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Mr. Rubin, another pirouette if you please ...

Last September -- one month after UNICEF released its bone-chilling survey
of child mortality in Iraq -- the U.S. State Department was pressed into a
public relations battle against (can this be right?) Saddam Hussein.  

Evidence was mounting that America's policies were complicit in an epic
disaster.  UNICEF's survey estimated an excess 500,000 Iraqi children had
died since economic sanctions began.  The UN's Humanitarian Coordinator for
Iraq, Denis Halliday, resigned to protest an embargo he termed "genocidal".
Other disturbing news began to register in the public's mind.  The
government had, with Dickensian timing, picked the Christmas season to
threaten a Catholic relief group with charges of "delivering toys and
medicines" to the children of Iraq.  No-fly zone bombings - ostensibly to
protect the populace from Saddam - began to kill civilians with disturbing
frequency.  Despite this, the American mind recoiled at the notion of a
public relations duel with Saddam, the Hammer of the Ayatollahs, the Beast
of Baghdad.  How unseemly!  But the battle continues.

Earlier this week -- one month after 70 Representatives protested economic
sanctions, two weeks after additional UN officials (Hans von Sponeck and
Jutta Burghardt) resigned in dismay, and two weeks after the Democratic
House Whip termed these policies "infanticide masquerading as policy" -- the
State Department's James Rubin renewed the PR offensive, again trying to
focus the spotlight on Saddam's brutal regime.  Thus turns the spin cycle in
Washington, D.C.  

Mr. Rubin, another pirouette if you please ...

The latest State Department briefing contains little news.  It gallops into
town crying "palace-building" and "oil smuggling", but it rides a gimpy,
beaten horse.  Here's an experiment: plug "'lavish palaces' AND Saddam" into
AltaVista's web search engine.  You'll get 60-plus hits, most of them State
Department briefings and commentaries.  Yesterday, Mr. Rubin cited a figure
of "2-billon dollars" for palace construction.  Even this is old news,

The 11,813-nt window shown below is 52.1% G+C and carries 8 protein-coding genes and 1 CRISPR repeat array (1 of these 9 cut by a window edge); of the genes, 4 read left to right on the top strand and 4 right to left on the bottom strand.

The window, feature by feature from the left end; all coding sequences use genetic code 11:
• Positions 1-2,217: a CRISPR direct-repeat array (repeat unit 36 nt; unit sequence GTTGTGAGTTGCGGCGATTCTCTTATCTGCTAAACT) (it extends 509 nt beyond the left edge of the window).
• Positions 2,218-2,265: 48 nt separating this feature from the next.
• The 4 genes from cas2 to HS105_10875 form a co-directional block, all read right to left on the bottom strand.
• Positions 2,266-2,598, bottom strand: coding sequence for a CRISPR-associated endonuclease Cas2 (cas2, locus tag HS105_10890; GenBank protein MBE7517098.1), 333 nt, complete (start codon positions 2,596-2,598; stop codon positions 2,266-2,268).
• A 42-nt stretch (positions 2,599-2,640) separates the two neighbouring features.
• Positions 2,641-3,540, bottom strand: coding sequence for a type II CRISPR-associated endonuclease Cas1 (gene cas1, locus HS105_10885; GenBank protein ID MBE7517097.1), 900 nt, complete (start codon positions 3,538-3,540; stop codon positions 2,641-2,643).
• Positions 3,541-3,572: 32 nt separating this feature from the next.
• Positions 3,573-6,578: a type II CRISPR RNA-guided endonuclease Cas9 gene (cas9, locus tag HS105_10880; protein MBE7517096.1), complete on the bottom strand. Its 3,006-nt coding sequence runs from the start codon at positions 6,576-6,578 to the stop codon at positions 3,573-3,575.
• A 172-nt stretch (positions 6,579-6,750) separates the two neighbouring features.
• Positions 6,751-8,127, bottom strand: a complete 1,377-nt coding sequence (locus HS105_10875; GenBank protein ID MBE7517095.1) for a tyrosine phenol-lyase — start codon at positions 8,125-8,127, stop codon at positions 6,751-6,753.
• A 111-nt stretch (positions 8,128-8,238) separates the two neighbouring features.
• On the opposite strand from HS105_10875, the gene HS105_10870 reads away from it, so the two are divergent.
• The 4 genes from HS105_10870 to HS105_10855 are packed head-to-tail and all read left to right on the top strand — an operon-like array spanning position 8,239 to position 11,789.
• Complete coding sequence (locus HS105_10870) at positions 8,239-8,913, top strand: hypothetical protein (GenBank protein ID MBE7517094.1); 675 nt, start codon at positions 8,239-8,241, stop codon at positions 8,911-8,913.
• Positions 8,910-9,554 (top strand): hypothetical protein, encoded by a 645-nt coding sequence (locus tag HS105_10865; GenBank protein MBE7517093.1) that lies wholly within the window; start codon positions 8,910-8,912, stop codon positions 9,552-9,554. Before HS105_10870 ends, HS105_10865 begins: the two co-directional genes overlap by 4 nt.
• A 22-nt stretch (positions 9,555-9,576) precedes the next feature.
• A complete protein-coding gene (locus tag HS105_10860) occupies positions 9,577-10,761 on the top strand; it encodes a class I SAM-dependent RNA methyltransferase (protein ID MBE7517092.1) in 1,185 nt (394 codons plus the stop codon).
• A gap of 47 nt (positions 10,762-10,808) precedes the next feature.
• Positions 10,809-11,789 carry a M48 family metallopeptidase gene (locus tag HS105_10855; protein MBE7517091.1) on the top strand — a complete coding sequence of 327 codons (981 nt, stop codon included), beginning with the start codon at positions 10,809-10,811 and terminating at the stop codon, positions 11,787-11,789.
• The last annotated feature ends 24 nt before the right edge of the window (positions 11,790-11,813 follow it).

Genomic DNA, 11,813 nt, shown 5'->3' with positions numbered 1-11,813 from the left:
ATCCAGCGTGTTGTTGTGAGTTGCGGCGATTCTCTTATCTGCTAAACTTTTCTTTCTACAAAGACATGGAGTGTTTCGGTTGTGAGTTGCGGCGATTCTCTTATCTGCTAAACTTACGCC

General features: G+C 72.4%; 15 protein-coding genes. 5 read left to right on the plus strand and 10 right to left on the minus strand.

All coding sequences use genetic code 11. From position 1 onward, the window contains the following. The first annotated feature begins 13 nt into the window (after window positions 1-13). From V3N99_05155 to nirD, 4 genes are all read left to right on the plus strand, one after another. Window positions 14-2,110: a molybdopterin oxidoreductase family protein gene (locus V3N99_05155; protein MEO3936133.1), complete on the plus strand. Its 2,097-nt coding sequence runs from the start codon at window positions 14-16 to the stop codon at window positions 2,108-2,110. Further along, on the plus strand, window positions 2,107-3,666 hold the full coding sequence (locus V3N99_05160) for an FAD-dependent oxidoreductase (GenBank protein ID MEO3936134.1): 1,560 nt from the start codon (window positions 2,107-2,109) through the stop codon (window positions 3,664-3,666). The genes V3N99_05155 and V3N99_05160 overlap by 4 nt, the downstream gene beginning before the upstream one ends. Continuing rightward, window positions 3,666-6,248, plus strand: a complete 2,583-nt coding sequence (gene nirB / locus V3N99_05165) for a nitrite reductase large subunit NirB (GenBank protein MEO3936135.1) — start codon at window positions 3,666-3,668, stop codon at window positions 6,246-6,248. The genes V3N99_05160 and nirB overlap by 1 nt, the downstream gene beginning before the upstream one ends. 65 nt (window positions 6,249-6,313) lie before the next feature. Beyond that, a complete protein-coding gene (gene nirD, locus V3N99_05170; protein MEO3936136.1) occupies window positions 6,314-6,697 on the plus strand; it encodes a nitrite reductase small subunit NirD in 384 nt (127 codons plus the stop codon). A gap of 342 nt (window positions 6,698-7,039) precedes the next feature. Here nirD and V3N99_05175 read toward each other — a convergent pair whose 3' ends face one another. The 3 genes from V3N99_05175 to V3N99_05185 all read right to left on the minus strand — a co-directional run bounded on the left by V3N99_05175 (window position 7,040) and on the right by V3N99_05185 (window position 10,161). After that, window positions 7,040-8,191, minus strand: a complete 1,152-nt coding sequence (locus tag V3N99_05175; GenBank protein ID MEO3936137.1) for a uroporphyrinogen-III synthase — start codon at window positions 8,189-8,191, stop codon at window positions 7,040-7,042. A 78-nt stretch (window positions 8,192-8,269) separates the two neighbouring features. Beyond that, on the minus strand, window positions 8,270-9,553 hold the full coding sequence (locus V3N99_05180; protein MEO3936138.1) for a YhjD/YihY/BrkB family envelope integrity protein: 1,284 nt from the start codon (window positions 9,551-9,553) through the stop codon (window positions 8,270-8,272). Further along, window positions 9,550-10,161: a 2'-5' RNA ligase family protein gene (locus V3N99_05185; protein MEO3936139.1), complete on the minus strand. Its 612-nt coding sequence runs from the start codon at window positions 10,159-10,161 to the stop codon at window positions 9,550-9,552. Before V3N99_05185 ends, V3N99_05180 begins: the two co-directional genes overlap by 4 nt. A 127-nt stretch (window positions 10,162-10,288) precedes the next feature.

appearing as far back as 1996 (Thomas Friedman's "Follow the Money", The New
York Times, October 13, 1996, E-13).  Nor is it a particularly impactful
sum, reflecting as it does local WPA-like expenditures in a country
desperately starved for imported items. 

Mr. Rubin offers satellite photos of palace grounds, but pah! -- you can
download your very own satellite photos of Baghdad to 2-meter resolution
from <> (just plug Baghdad into the 'Find' box).
These photos show details of courtyards, railway lines, and heaping piles of
Desert Storm rubble.  Palaces provide an obscene contrast to the wreckage,
certainly.  Of course, from the same website you can download satellite
imagery of the White House -- and in most shots, you'll see destitute
neighborhoods within walking distance of the home of the most powerful man
on earth, a contrast some would also find obscene.  Wealth flows unevenly,
sometimes justly, sometimes not; in this, there is no surprise and no
indictment particular to Baghdad.  

Smuggling?  For years, Iraqi tanker trucks have openly waited in 18-mile
queues for entry into the Turkish frontier.  For years, non-OFF traffic has
flowed unchecked between Iraq and Jordan through Trebil.  That Iraqi oil is
smuggled and that Saddam benefits is hardly secret and hardly news.  

What is Mr. Rubin arguing?  Is he arguing that Saddam is vile?  The world
knows this.  Is he arguing that Saddam could do more to improve the
conditions in Iraq?  The world knows this.  Mr. Rubin labors to state that
to which Warren Zevon danced: in times of desperation, it's connections,
guns, and money that hold the whip hand.  We embargoed Iraq and the
Ba'athists consolidated power as a matter of course.  What did we expect?